The Kenyan 1,500 metres trio - led by defending champion Asbel Kiprop – is targeting a possible podium sweep on Sunday night but remain cautious ahead of the final.
Kiprop, who is targeting a fourth successive title, on Saturday said a fast race will favour him, Elijah Manangoi, who hopes to upgrade his silver medal from the 2015 championships in Beijing, and Timothy Cheruiyot, although they are prepared for any pace in the final.
Kiprop seems to have regained his form as he looked comfortable in his first round and semi-final races, finishing second behind Manangoi after rallying from the back of the pack in his trademark fashion.
The lanky star cautioned that a slow pace could play to their rival’s advantage, saying he prefers a faster race.
“As I said earlier, this will be a highly technical and tactical race,” Kiprop said.
“However, we must take control of the race and accelerate at 3:30.00 if we are to have a chance of sweeping all the places but anything above that will make things tricky.”
Kiprop was affirmative that he has picked form at the right time, having put behind his lukewarm show in the Diamond League.
“I like running from behind but I will consult with my colleagues to see what will suit us in the final. I‘m here not to add up the numbers but to defend my title,” said Kiprop.
“However, I won’t feel bad if any of us wins because we are equally strong.”
Kiprop, who is seeking to equal world record-holder Moroccan Hicham El Guerrouj’s record of four wins, finished 13th and last, losing his Bowerman Mile to title to Ronald Kwemoi, finished fourth in the 1,500m in the Stockholm Diamond League before coming in fourth in the 800m race in London. He failed to finish his race during the world trials.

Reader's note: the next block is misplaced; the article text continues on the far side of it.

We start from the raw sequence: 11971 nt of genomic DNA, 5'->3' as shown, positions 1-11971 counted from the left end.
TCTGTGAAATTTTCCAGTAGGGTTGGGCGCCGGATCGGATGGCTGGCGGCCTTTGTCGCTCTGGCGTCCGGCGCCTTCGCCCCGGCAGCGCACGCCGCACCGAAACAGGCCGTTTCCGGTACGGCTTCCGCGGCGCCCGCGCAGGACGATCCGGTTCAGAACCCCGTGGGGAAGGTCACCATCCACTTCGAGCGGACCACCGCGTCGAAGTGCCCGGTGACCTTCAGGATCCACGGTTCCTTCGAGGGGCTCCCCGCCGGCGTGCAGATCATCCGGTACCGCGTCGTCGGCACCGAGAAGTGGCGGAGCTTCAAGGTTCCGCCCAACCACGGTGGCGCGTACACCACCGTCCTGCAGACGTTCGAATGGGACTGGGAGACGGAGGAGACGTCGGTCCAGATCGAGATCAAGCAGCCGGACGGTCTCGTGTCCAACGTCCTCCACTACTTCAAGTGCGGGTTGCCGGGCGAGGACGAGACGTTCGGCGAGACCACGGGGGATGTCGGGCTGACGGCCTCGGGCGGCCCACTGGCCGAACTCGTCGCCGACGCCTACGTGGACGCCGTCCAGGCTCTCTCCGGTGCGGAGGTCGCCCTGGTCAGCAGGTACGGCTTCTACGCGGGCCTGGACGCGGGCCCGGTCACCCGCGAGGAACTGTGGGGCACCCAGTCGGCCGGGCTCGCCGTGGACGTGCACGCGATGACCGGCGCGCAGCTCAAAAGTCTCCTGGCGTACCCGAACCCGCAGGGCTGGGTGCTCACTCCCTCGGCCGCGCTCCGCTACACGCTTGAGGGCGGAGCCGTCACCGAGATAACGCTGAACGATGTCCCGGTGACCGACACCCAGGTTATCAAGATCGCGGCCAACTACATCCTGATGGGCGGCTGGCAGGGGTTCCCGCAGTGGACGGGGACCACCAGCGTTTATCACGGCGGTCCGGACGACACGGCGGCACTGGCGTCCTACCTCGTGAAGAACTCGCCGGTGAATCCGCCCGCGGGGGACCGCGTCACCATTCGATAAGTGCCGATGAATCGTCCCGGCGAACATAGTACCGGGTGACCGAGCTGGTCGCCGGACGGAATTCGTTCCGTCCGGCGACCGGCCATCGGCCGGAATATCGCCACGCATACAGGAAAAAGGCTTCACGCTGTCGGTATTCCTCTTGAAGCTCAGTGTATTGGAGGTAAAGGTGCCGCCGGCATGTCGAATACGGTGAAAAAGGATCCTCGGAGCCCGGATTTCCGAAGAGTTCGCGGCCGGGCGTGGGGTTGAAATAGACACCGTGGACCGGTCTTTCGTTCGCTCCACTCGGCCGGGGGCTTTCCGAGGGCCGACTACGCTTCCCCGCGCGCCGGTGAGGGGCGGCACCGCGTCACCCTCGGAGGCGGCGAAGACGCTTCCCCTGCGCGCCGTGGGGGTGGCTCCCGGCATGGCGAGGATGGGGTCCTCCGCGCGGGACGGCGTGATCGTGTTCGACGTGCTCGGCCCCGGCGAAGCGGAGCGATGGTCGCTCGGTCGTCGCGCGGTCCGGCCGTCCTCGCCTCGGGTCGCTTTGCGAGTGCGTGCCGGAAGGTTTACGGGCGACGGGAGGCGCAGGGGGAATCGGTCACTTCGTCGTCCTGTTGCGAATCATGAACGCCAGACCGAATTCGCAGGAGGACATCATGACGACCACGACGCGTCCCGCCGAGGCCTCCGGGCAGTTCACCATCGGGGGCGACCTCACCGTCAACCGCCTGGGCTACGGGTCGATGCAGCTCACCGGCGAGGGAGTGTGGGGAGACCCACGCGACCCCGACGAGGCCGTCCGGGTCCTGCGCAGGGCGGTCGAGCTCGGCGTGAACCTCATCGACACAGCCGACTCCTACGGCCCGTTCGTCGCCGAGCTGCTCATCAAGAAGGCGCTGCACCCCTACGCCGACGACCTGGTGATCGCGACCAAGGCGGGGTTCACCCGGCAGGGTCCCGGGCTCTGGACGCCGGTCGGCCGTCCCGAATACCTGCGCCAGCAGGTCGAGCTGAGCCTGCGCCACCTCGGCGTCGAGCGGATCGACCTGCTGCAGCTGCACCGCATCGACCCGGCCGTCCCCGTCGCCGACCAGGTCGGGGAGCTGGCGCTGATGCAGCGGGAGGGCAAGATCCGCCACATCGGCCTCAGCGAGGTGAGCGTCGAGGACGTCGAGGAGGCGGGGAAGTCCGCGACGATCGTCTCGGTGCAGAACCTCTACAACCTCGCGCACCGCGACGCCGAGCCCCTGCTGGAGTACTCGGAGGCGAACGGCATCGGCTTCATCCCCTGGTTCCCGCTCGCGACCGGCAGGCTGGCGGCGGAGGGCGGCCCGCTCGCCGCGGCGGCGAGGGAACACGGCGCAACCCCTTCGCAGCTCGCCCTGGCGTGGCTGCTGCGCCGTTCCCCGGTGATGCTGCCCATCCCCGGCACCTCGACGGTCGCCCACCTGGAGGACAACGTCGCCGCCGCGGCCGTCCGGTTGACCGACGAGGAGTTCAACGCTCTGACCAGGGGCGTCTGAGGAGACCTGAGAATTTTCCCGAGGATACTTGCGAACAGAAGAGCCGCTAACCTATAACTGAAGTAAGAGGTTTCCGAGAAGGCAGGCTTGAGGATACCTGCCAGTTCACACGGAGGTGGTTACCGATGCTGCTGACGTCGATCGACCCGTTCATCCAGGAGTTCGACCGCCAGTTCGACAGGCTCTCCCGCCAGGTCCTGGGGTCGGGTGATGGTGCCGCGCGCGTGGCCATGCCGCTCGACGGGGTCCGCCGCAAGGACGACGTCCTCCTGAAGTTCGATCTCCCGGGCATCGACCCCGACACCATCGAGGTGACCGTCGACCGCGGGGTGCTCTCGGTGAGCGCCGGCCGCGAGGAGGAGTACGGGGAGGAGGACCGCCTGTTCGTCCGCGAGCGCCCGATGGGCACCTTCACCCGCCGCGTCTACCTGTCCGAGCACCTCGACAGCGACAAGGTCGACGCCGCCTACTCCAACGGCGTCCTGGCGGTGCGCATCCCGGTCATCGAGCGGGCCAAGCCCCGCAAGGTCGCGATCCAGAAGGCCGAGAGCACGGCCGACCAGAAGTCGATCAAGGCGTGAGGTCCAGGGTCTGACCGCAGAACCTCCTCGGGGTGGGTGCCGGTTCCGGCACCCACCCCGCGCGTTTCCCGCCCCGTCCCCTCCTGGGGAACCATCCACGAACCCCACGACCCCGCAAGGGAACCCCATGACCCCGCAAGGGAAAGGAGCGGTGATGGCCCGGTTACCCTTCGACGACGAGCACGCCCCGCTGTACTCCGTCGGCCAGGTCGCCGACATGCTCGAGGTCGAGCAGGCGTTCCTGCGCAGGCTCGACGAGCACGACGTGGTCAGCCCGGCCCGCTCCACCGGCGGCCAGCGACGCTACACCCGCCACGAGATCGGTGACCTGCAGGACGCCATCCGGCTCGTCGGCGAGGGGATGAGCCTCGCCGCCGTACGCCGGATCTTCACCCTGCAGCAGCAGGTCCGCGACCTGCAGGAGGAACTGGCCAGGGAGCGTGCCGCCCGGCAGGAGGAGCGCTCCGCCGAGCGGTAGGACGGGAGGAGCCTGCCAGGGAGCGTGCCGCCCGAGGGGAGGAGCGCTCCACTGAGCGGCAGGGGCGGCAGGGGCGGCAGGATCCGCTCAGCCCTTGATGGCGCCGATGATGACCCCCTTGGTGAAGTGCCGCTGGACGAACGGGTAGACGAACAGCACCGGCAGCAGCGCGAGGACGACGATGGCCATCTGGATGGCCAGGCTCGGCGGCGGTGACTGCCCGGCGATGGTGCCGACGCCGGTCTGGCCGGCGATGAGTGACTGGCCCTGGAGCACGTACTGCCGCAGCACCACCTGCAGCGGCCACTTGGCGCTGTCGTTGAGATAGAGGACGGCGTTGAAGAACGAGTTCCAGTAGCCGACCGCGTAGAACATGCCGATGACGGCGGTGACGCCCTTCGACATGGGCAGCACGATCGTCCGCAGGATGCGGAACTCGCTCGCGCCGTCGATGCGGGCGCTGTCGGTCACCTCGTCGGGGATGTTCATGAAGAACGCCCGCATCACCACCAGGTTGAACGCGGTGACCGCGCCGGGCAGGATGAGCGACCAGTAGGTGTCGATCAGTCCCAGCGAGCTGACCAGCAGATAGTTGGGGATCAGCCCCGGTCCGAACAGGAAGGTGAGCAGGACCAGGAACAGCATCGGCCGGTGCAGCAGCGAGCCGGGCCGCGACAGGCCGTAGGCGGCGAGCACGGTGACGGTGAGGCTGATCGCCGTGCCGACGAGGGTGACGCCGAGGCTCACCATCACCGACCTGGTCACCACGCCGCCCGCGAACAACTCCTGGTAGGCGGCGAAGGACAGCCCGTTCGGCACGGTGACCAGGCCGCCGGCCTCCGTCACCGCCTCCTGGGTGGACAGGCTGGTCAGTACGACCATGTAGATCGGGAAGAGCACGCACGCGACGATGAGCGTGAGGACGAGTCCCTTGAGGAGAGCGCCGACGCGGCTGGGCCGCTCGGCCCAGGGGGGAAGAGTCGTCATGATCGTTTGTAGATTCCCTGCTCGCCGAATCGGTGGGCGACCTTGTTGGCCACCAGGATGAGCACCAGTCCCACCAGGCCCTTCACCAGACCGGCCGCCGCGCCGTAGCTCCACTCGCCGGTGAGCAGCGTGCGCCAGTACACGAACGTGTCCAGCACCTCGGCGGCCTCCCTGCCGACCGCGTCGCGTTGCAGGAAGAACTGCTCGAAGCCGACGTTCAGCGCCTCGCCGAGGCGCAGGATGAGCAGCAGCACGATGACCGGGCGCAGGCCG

“I have put that behind and I am the final glad to be in final. I am eying a podium finish and perhaps to defend my title,” said Kiprop.
Manangoi said he has his options open, adding that he will handle his opposition basing on how they will react.
“I am comfortable with any pace, be it fast or slow but I love team work,” said Manangoi.
“I will listen to my colleagues and adopt any style. This is a championships and we must be careful on what our rivals might be planning. We must avoid disappointment,” said Manangoi in reference to the women’s 3,000m steeplechase in which Kenya lost to USA on Friday night.
Manangoi won in Doha and Monaco in the world lead of 3:28.80 in the latter race in the Diamond League series.
Manangoi, who hopes to put behind the Rio Olympics disappointment where an injury locked him out of the final, cautioned about the threat from 2008 Beijing Olympics silver and Rio Olympics bronze medallist Nick Willis from New Zealand.
Cheruiyot, who won in Stockholm but finished second behind Manangoi in Monaco, is optimistic of a good show.
“I like running from the front and that won’t change in the final,” said Cheruiyot, who is targeting a podium finish to remedy the 2015 Beijing where he finished seventh in the final.
Team Kenya middle distance coach Bernard Ouma said a pace of 3:32 should deliver a sweep for Kenya.
“I am glad Kiprop has regained his confidence. Their unity is unbelievable since they have been using the same programme,” said Ouma.
“We can only pray for them.”